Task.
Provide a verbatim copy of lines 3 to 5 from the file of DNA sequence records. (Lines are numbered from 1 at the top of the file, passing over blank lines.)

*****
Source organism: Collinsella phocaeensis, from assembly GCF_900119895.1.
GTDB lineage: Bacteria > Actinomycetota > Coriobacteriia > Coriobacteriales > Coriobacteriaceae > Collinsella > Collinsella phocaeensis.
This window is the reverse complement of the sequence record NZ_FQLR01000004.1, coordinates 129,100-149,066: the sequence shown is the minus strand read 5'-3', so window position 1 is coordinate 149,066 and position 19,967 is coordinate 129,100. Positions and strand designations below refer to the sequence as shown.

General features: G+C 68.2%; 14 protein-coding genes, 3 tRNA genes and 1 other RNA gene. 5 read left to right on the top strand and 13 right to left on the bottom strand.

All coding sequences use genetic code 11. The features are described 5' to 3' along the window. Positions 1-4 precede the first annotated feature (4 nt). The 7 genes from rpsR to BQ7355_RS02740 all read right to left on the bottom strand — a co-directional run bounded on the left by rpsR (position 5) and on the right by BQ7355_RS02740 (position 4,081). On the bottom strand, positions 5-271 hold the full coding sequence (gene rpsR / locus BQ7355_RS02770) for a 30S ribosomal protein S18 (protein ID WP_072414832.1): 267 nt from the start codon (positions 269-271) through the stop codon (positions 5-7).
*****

This window is the reverse complement of the sequence record NZ_FQLR01000004.1, coordinates 129,100-149,066: the sequence shown is the minus strand read 5'-3', so window position 1 is coordinate 149,066 and position 19,967 is coordinate 129,100. Positions and strand designations below refer to the sequence as shown.

General features: G+C 68.2%; 14 protein-coding genes, 3 tRNA genes and 1 other RNA gene. 5 read left to right on the top strand and 13 right to left on the bottom strand.

All coding sequences use genetic code 11. The features are described 5' to 3' along the window. Positions 1-4 precede the first annotated feature (4 nt). The 7 genes from rpsR to BQ7355_RS02740 all read right to left on the bottom strand — a co-directional run bounded on the left by rpsR (position 5) and on the right by BQ7355_RS02740 (position 4,081). On the bottom strand, positions 5-271 hold the full coding sequence (gene rpsR / locus BQ7355_RS02770) for a 30S ribosomal protein S18 (protein ID WP_072414832.1): 267 nt from the start codon (positions 269-271) through the stop codon (positions 5-7).